Fibrous dysplasia (FD) is a benign tumour-like congenital process, manifested as a localised defect in osteoblastic differentiation and maturation, with progressive replacement of normal bone with immature woven bone.
Fibrous dysplasia can affect any bone, and can divided into four subtypes 8 (although there is some overlap):
- monoostotic: single bone
- polyostotic: multiple bones
- craniofacial fibrous dysplasia: skull and facial bones alone
- cherubism: mandible and maxilla alone (not true fibrous dysplasia)
Fibrous dysplasia is found predominantly in children and young adults, with ~75% of patients presenting before the age of 30 years (highest incidence between 3 and 15 years). There is no recognised gender predilection 9.
Although fibrous dysplasia is usually sporadic, a number of associations are well recognised:
- McCune-Albright syndrome: in 2-3% of cases with the polyostotic form
- isolated endocrinopathy without the full McCune-Albright syndrome precocious puberty in girls
- Mazabraud syndrome: soft-tissue myxomas (rare); typically multiple intramuscular lesions in vicinity of most severely affected bone
The condition is often an incidental finding and is usually painless. Alternatively it may present due to bony expansion or remodelling. Morbidity may arises from compression and displacement of adjacent structures.This is particularly true in craniofacial fibrous dysplasia, where the content of the orbit or cranial nerves may be compressed.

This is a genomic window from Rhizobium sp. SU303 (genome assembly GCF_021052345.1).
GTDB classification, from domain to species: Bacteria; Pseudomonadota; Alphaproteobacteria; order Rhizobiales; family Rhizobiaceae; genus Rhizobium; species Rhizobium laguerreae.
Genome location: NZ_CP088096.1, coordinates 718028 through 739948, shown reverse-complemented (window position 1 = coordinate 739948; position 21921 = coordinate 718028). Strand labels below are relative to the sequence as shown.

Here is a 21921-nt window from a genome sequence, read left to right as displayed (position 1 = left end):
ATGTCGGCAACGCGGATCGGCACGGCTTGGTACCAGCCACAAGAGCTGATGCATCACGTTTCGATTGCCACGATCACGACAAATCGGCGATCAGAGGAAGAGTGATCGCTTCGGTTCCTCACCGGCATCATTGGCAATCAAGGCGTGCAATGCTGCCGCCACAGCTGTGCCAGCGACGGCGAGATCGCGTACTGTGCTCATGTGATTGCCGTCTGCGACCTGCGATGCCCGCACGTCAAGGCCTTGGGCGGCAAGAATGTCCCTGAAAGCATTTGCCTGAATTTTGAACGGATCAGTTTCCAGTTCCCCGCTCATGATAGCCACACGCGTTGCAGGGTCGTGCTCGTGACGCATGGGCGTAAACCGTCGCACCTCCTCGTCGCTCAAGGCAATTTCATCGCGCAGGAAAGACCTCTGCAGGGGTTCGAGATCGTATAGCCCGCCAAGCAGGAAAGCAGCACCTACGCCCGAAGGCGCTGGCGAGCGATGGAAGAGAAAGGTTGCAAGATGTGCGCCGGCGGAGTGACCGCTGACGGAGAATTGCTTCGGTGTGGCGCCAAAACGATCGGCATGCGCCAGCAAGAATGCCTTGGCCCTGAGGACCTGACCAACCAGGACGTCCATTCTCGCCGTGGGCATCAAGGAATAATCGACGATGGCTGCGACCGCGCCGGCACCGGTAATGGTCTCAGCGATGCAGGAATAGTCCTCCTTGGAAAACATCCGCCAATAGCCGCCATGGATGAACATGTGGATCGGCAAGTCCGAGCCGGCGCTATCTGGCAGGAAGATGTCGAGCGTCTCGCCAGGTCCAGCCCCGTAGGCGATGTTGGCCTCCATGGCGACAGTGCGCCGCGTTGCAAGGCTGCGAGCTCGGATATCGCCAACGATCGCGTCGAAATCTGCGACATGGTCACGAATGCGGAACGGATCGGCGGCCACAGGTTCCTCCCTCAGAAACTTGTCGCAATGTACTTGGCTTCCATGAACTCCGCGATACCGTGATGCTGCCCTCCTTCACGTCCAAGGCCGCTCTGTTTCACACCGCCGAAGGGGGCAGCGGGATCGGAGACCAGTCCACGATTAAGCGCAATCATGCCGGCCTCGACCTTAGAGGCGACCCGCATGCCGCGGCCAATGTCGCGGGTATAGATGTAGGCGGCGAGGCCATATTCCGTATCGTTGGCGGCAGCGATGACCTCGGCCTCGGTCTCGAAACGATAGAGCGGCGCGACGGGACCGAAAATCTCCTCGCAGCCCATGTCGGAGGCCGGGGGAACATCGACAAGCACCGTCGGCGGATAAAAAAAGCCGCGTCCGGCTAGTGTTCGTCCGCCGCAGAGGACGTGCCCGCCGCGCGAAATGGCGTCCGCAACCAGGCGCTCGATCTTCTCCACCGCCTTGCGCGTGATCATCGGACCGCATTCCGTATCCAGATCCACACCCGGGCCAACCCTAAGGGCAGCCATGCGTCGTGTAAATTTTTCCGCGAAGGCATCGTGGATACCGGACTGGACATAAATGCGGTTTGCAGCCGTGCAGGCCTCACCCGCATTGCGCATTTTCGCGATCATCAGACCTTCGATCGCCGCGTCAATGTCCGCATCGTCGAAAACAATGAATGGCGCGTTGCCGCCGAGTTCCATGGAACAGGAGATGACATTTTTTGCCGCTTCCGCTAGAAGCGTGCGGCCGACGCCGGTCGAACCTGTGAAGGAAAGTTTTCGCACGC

Fibrous dysplasia has been linked to localized developmental arrest; all of the components of normal bone are present, but they do not differentiate into their mature structures.
Macroscopically lesions are intramedullary, well circumscribed with abnormal whitish-grey colour.
- fibrocellular matrix of immature collagen contains small irregularly shaped trabeculae of immature, inadequately mineralized bone 6
- trabeculae not rimmed by osteoblasts (differentiating feature from cemento-ossifying fibroma)
- cartilaginous islands present in 10% (differentiating feature from chondrosarcoma)
Monostotic form (involving only one bone)
This is by far the most common and accounts for 70-80% of cases 6. It is usually asymptomatic until 2nd-3rd decade, but can be seen throughout adulthood 6. After puberty the disease becomes inactive, and monostotic form does not progress to polyostotic form.
In the remaining 20-30% of cases multiple bones are involved. As expected this presents earlier, typically in childhood (mean age of 8 years) with 2/3rds having become symptomatic by the age 10.
- ribs: 28%, most common 6,7
- proximal femur: 23%
- craniofacial bones: 10-25% 4
- often unilateral and monomelic: one limb 6
- femur: 91%
- tibia: 81%
- pelvis: 78%
- foot: 73%
- skull + facial bones: 50% 4
- upper extremities
- lumbar spine: 14%
- clavicle: 10%
- cervical spine: 7%
- ground-glass matrix
- may be completely lucent (cystic) or sclerotic
- well circumscribed lesions
- no periosteal reaction
Pelvis and ribs
Ribs are the most common site of monostotic fibrous dysplasia. Fibrous dysplasia is the most common cause of a benign expansile lesion of a rib (see rib lesions)